I’ll confess, this is actually pretty amusing. Pathetic, yes, but amusing. Also, it appears that Kaus has found his constituency:
Mickey Kaus has taken out papers to run against California Senator Barbara Boxer. What is so interesting about Kaus is that he takes positions that traditional Democrats might have favored. He is against Amnesty and a strong opponent of illegal immigration. Kaus is also admittedly pretty skeptical of Unions, especially the Teachers Union. He is also uncomfortable with Congressional Gerrymandering.
Kaus became known as a powerful voice in the blogging world with his investigative reporting prior to the election of Arnold Swarzeneggar, where he uncovered Arnold’s claim in a magazine that he had participated in group sex. Later, he also discovered that the current Governor, then brick layer, was damaging chimneys to help his own business. Perhaps we should have listened at the time, and saved ourselves from “The RINOnator”.
Via Greenwald and Digby.
UPDATE [by SL]: That second link is a real find. I mean, “I censored the key word here–the Left never does” — are we sure this isn’t another parody? I especially like the claim that The Left finds Dane Cook funny. Uh…
UPDATE [by Rob]: I demand that the Left step forward and answer this charge of finding Dane Cook funny!
I guess she will be a judge in the same tradition as Louis Brandeis, in the same sense that Vincente Padilla is a “Dodgers Opening Day starter” in the tradition of Sandy Koufax.
To elaborate a bit, while they were different men in a number of ways, one thing that united the three previous holders of the seat Kagan will occupy was tough-mindedness and idiosyncracy. Many of their most notable opinions were dissents and concurrences: for example, Brandeis in the free speech cases and Olmstead, Douglas in Poe v. Ullman, Adderly, and Doe v. Bolton, and Stevens in Bush v. Gore and Citizens United. In this respect, they couldn’t be much more different than Kagan, whose renown is based on being a world-class
Of course, if you think that Supreme Court justices can be managed in the way that a dean can manage their faculty, this can be seen as a feature; I find the idea pretty silly. Even if you lend more credence to this than I do, however, there’s a problem: the failure to remember that networking is a two-way process. Why would we assume that Kagan will be influencing Kennedy and Roberts, rather than vice versa? One thing you can definitely say about Brandeis, Douglas, and Stevens is that they’re weren’t susceptible to manipulation by conservatives seeking votes…
I can’t say this is surprising; filibustering the repeal of DADT would be entirely consistent with the history of this indefensible device.
Meanwhile, speaking of media incompetence about McCain, I offer the following juxtaposition. John McCain, in real life:
Armed Services ranking member John McCain said Thursday that he would “without a doubt” support a filibuster if the bill goes to the floor with repeal language.
“I’ll do everything in my power,” the Arizona Republican said, citing letters from the four service chiefs urging Congress not to act before a Pentagon review of the policy is complete. “I’m going to do everything I can to [ensure that bigotry continues to infect hiring decisions in America’s armed forces.]”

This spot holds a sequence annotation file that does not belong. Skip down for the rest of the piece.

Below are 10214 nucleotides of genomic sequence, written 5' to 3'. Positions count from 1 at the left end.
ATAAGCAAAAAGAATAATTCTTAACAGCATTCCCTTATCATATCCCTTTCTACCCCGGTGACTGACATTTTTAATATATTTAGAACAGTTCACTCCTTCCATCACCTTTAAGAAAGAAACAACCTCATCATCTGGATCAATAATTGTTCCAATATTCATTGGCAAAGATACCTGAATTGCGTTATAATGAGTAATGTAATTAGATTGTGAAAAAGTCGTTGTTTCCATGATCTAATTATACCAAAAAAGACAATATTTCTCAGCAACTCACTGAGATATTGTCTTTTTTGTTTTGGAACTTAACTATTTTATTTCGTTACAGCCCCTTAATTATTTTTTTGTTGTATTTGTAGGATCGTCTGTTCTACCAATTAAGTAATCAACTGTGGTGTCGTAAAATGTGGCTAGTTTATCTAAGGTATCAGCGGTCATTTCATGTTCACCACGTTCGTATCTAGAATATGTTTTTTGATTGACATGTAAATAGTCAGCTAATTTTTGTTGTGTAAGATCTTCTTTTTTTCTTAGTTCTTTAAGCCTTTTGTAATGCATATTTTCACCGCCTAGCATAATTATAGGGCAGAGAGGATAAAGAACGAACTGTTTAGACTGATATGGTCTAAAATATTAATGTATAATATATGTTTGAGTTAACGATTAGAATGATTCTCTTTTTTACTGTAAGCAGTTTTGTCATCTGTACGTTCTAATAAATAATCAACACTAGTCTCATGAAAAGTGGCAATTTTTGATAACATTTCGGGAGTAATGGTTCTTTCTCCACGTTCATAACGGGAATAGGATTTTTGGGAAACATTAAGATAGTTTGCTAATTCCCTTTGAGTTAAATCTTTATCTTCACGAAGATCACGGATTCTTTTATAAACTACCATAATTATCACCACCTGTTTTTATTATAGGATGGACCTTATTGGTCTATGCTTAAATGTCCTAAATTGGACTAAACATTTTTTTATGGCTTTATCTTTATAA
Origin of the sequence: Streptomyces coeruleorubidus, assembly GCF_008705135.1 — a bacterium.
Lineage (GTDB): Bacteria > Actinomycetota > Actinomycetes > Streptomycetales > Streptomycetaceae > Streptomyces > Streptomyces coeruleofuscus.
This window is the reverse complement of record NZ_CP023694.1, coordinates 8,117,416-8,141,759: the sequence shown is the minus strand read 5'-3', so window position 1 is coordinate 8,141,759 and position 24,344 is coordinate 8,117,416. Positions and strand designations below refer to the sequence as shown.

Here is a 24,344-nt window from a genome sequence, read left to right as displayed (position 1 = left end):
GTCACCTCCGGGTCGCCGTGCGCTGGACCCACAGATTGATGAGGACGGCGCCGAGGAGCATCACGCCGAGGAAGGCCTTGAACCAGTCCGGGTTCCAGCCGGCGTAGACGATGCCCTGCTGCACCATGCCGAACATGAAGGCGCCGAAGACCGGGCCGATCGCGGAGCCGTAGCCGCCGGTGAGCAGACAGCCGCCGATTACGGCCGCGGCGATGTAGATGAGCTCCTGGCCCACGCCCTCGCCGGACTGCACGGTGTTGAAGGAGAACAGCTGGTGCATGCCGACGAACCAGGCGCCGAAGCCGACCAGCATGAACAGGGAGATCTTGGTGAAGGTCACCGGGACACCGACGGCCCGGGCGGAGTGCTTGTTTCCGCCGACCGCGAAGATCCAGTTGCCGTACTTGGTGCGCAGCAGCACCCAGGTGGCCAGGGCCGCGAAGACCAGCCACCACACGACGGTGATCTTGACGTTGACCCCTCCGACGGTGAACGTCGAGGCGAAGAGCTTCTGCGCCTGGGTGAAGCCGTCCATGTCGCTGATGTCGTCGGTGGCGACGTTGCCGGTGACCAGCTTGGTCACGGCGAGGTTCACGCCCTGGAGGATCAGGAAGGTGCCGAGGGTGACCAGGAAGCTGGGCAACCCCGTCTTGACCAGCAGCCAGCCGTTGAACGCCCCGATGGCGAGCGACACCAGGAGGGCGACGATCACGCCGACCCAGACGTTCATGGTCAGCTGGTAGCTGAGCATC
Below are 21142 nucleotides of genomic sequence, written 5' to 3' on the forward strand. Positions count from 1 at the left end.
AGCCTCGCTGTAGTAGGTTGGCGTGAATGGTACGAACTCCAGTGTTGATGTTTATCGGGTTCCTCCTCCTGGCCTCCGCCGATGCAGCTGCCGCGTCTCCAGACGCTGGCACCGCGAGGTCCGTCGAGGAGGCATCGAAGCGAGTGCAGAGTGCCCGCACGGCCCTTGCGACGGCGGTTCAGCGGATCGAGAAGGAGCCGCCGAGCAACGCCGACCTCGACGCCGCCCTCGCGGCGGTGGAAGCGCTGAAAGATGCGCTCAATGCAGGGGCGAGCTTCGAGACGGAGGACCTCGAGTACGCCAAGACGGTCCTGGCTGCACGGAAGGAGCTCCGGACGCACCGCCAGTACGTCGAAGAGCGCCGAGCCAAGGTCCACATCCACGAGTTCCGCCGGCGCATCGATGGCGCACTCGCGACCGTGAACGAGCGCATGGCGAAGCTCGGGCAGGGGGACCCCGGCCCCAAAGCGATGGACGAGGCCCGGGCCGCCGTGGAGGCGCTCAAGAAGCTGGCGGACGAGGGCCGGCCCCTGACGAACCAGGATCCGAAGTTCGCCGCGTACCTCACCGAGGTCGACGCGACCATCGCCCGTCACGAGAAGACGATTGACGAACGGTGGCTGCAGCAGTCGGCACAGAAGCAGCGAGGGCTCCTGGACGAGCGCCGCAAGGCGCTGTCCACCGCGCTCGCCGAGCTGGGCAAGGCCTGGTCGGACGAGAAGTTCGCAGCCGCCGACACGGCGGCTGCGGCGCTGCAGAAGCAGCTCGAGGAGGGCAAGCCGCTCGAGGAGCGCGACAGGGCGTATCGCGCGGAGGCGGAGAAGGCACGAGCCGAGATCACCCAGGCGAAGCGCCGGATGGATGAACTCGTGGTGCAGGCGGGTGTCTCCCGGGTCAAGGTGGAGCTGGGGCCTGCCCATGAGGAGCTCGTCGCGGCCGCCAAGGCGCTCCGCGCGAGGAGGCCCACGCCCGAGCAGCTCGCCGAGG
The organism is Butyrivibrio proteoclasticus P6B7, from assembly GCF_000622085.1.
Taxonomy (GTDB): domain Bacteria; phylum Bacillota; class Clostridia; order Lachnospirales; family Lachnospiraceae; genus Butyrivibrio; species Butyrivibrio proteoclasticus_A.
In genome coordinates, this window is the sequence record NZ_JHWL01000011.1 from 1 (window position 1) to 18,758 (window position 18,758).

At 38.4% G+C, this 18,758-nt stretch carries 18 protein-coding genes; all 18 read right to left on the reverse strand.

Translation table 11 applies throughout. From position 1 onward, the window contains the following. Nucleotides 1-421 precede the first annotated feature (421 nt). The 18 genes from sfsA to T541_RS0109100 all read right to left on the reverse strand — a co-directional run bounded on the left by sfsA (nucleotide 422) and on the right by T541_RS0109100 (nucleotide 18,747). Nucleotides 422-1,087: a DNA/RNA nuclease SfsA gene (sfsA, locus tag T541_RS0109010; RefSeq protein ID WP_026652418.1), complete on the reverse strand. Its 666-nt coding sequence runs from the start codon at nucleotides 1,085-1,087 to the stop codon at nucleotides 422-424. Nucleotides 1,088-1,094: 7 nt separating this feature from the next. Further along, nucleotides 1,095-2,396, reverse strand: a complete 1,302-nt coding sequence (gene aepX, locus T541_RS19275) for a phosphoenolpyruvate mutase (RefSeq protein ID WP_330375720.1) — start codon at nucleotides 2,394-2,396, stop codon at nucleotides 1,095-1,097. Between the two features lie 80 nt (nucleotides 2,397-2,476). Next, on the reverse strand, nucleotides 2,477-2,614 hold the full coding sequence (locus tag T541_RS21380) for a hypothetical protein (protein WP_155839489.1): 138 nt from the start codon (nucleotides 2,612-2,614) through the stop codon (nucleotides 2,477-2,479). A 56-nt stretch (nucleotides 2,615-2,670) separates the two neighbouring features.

John McCain, in the dreamlife of a certain kind of center-left pundit:
A similar pattern describes his views on gay rights. I remember McCain telling me during an interview in the mid-1990s about how a gay member of his staff sensitized him to the issue. When he ran for president in 2000, he won the endorsement of the Log Cabin Republicans. The Advocate calls him “notoriously pro-gay.” In 2004, McCain was one of only six Republican senators to vote against the Federal Marriage Amendment, and after a Massachusetts court affirmed gay unions, he took the position that states could decide their own marriage laws without federal help. McCain has lately fallen back into formation, saluting an obnoxious Arizona bill that would deny benefits to unmarried couples. Gay leaders in his state, who know better than to take such maneuvering seriously, have already let him off the hook. The rest of us should be sophisticated enough to recognize that politics is the art of the possible, and that what’s in McCain’s heart on this subject (as President Bush might say) is not a viable stance for any presidential candidate just yet, especially a Republican one.
But don’t kid yourself, one of these days politics will end, and What’s In McCain’s Heart will finally emerge!
Absolute monarchy is an institution that humanity never should have given up:
After serving 12 years in the position, Motley, the official White House Jester, was beheaded Tuesday after delivering a poorly received jape about the spiraling national debt before President and Mrs. Obama…
Witnesses said Obama’s mood immediately darkened and, pounding on the arm of the Presidential Throne, he demanded new jesting. After nervously clearing his throat, Motley was heard to ask, “Wherefore is the National Debt like a sprouting leaf of spinach?” When a glowering Obama demanded the answer, Motley stated, “For it shall rapidly grow into something our children cannot bear.”
At this, Obama reportedly dropped the large turkey leg in his hand and signaled to nearby Secret Service agents, who seized Motley and dragged him, pleading, to the Executive Dungeon. The President exited the Hall in a fury, and within minutes had drafted an order of execution by beheading.
“The First Executioner completed his task in one true swing,” said White House Chief of Staff Rahm Emanuel, who presided over the assembled crowd of some 20,000 onlookers. “His head has been spitted on a pike and displayed facing E Street as a warning to they who would mock our most precipitously extended federal debt.”
In his career, Motley entertained three presidents, capered at five White House Correspondents’ Dinners, and hosted a season of Comedy Central’s Premium Blend. He is the first sitting White House Jester to be executed since the 1998 drawing and quartering of his predecessor, Dennis Miller, on the National Mall.
Via David Gorski, it appears that The Refusers are not, in fact, a parody of the eclectic anti-vaccination rock and/or roll you grew up with: